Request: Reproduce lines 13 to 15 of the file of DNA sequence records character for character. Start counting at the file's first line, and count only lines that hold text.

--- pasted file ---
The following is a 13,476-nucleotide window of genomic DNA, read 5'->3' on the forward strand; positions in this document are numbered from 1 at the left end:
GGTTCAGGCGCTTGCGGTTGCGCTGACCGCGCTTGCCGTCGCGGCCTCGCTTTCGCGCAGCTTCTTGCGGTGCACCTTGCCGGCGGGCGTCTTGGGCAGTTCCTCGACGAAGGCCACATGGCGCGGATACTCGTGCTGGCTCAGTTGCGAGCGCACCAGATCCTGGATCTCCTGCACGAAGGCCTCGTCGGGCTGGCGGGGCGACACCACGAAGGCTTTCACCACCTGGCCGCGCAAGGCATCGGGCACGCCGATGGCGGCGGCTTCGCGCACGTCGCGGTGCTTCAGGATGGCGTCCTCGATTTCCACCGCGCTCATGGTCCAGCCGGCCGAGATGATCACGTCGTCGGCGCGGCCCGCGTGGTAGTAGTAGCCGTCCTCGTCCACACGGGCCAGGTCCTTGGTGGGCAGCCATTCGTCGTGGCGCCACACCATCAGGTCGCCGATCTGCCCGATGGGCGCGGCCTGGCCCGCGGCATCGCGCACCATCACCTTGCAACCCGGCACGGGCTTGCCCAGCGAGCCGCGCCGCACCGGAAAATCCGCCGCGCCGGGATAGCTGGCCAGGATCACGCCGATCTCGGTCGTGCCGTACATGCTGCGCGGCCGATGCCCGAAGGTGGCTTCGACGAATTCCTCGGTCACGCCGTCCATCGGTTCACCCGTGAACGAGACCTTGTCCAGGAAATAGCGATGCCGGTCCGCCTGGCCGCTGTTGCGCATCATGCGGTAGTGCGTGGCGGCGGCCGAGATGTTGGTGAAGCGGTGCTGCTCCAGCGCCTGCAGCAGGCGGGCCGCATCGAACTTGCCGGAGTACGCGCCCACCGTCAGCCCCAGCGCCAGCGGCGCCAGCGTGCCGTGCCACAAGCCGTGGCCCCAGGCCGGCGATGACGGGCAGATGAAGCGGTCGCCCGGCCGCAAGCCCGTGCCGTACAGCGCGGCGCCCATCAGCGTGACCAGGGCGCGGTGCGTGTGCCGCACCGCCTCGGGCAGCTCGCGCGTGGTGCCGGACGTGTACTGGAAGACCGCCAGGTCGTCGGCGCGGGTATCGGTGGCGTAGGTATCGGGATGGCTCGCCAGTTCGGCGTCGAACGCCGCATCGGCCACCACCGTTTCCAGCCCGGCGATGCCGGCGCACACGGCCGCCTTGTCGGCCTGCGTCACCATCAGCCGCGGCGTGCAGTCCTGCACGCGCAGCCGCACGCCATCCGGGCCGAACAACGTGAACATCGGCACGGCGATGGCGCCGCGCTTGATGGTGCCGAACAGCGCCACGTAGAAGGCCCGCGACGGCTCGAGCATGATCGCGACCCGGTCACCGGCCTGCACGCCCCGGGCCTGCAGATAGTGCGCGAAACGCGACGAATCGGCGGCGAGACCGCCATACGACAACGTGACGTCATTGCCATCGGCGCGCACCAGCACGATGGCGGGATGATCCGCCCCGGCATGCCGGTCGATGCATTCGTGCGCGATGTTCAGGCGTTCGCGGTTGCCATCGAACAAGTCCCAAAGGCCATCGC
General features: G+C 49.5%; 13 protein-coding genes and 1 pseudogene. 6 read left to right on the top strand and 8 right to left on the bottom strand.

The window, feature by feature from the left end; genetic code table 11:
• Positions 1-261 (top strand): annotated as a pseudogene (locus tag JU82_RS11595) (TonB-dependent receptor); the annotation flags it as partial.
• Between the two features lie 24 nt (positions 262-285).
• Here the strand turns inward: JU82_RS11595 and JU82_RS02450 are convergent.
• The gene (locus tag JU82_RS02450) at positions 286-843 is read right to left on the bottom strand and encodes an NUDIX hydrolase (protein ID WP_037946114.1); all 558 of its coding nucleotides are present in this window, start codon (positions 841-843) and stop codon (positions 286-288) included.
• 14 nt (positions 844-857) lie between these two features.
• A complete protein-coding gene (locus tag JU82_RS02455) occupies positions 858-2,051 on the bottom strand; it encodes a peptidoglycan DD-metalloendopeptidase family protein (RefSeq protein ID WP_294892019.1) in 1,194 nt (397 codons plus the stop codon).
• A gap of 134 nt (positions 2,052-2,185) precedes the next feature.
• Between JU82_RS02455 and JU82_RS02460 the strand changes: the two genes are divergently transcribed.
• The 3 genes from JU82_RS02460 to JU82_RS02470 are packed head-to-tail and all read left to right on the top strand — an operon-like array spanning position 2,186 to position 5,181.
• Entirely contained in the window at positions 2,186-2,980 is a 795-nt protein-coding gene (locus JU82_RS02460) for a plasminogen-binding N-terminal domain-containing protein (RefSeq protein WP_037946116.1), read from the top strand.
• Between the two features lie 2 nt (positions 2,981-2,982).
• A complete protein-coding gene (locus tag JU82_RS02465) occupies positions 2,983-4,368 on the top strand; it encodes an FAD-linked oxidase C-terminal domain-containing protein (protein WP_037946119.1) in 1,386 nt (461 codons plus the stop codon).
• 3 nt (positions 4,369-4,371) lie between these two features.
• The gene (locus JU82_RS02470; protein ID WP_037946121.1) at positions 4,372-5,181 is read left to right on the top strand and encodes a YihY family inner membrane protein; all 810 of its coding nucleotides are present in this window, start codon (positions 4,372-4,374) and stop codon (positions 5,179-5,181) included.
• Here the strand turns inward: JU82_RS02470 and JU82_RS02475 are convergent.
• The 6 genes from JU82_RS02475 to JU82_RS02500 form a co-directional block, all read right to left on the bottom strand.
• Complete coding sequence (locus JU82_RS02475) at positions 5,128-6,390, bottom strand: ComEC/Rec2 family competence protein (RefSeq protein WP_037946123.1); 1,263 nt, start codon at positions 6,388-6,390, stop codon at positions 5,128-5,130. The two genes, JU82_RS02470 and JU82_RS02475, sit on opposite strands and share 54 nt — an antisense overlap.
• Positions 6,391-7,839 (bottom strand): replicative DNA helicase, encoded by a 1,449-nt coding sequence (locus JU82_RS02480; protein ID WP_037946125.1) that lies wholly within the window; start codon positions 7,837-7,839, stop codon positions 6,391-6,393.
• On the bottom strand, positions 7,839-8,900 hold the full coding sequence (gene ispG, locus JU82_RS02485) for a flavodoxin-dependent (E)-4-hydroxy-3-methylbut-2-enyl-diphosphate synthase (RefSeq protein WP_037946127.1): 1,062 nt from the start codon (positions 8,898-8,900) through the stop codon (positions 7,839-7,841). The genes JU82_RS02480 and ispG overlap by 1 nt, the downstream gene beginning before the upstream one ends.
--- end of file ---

• The 3 genes from JU82_RS02460 to JU82_RS02470 are packed head-to-tail and all read left to right on the top strand — an operon-like array spanning position 2,186 to position 5,181.
• Entirely contained in the window at positions 2,186-2,980 is a 795-nt protein-coding gene (locus JU82_RS02460) for a plasminogen-binding N-terminal domain-containing protein (RefSeq protein WP_037946116.1), read from the top strand.
• Between the two features lie 2 nt (positions 2,981-2,982).